“Every now and then we get some nice catches,” Bordelon noted. “Maybe a third to half your catch might average 2 to 2½ pounds. Now if you can get down to the islands, you’re looking at 4- to 5-pound trout.”

A big difference, indeed, but if you can’t get to the big trout or the wind messes you up once you get there, why bother?

“With all the coastal erosion, it’s really open down there,” Terrebone said. “It doesn’t take but a 10- or 15 mph wind to really stir up the water down there. We get a lot of rough conditions during April.”

Terrebonne, who grew up playing in the marshes around Catfish Lake, explained that the lake is a great mix of fish-holding features that help it attract trout no matter the time of year.

“There are different reefs out there to the south and northeast,” he said. “The rigs have shell pads, and there is a pretty good oyster bed on the east side of the tank battery that can hold trout and a couple of big reds.”

A lot of little flats make up the south corner where several bayous run out of the marsh. Trout sometimes bite topwaters really early in the morning on that side of the lake.

On the north side, there are a lot more duck ponds that have eroded out, so there are a lot more oyster beds there.

“Catfish Lake is a good estuary for the hatching of shrimp because of the marsh all around the area that drain into it,” Terrebonne explained. “Then you got all the deeper bayous going out — perfect place for bait and the fish that eat it.”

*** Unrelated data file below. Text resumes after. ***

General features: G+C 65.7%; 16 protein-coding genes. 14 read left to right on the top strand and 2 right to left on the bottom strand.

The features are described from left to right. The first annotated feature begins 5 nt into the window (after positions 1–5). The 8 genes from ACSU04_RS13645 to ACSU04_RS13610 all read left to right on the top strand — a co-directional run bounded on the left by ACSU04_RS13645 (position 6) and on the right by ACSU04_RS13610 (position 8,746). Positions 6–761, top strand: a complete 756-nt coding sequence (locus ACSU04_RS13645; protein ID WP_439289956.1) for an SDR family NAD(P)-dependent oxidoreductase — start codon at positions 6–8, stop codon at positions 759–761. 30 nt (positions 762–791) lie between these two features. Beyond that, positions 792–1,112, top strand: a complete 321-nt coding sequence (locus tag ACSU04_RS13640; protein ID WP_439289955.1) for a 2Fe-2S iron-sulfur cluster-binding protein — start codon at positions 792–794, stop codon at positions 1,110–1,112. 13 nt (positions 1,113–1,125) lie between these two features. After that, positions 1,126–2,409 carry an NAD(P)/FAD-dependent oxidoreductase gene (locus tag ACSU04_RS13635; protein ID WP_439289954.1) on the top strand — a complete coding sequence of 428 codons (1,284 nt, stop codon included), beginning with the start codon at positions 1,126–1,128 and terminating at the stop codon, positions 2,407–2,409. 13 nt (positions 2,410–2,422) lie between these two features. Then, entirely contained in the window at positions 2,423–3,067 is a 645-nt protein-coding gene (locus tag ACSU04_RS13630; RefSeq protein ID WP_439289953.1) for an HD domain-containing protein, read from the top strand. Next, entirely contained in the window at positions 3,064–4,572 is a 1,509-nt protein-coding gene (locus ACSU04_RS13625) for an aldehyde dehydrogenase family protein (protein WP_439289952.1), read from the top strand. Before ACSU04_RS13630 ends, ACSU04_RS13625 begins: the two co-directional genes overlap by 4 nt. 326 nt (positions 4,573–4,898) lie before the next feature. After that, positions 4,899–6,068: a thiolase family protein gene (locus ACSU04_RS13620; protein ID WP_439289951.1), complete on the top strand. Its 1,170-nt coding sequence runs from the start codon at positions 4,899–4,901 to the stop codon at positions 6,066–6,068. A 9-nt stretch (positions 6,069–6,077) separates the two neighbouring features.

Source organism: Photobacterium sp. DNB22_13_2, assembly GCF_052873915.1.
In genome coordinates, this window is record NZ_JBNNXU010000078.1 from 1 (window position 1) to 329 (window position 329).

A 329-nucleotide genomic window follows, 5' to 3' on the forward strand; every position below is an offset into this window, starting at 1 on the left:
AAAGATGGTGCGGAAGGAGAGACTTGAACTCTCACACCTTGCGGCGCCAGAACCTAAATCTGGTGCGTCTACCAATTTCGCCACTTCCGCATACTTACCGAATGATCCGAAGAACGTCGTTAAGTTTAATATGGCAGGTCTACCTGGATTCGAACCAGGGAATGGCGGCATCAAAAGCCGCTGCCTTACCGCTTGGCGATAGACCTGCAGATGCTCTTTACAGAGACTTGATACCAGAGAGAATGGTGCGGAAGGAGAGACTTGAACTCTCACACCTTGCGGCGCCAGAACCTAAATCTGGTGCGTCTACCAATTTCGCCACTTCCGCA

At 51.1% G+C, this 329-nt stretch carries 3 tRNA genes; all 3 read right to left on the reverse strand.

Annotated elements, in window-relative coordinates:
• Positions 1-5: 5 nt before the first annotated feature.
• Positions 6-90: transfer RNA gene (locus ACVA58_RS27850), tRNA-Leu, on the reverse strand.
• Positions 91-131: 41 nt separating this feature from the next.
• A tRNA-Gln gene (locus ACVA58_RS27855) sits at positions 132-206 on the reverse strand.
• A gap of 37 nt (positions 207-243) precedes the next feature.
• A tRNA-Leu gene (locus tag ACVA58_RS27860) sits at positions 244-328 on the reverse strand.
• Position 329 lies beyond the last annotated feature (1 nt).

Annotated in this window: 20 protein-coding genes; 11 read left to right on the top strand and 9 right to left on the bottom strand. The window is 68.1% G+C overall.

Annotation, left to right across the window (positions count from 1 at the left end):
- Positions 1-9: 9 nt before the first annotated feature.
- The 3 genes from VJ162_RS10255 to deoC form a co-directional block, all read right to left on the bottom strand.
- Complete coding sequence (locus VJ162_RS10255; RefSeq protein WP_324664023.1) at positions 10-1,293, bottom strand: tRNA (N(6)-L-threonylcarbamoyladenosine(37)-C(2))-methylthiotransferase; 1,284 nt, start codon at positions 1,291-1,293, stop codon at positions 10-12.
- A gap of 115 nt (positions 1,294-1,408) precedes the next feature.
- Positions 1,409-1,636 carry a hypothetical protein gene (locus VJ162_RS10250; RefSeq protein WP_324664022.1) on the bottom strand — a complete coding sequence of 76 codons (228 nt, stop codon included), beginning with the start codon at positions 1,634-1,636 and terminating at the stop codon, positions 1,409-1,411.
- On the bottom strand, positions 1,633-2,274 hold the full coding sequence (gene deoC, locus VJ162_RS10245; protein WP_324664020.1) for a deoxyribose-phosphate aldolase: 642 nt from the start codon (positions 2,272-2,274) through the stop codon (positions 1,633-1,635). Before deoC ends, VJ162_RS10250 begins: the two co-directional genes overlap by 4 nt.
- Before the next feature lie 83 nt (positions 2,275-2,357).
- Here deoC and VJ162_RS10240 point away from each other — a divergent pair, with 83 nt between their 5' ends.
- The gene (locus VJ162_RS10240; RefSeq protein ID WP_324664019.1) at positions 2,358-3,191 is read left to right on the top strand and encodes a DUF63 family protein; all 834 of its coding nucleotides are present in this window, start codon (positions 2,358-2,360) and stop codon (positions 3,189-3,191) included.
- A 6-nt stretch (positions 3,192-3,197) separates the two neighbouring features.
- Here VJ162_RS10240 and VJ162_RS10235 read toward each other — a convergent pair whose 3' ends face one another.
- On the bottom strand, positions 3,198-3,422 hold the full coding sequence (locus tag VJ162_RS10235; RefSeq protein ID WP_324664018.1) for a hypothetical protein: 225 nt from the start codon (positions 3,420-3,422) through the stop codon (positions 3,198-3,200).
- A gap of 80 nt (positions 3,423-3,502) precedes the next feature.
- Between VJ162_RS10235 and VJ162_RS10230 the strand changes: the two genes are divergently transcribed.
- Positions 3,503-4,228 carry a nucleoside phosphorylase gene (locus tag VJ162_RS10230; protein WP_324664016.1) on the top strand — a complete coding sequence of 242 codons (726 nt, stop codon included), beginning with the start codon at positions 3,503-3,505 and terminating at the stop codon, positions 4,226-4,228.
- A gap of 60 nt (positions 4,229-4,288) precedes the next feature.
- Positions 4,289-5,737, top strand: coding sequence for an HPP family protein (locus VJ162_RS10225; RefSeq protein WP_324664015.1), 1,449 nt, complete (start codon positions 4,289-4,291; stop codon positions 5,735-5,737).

There is a lot of new construction in Catfish Lake, though. When the price of natural gas was really high five years ago, that’s when it paid to overhaul some of the wells and work them out.

“Now that the gas prices went way down,” Bordelon said, “it’s just sitting gearing up when they going to run them again. Most are natural gas wells. But they really don’t hamper the fishing at all because they just working specific areas. They’re not overwhelming the lake.”

That’s because Catfish Lake is pretty substantial: Bordelon estimated it to be maybe 2 ½ miles across.

But the most-important number about Catfish Lake is that it is only a six-minute boat run from Oak Ridge Park boat ramp through protected canals.

East Timbalier might be the end of the transition line, but Catfish Lake is the long-lasting, weatherproof layover that holds trout as they make their way down that line.

And during April, especially, you’re going to need a weather-proof place to fish when conditions turn bad.

About Chris Ginn 778 Articles
Chris Ginn has been covering hunting and fishing in Louisiana since 1998. He lives with his wife Jennifer and children Matthew and Rebecca along the Bogue Chitto River in rural Washington Parish. His blog can be found at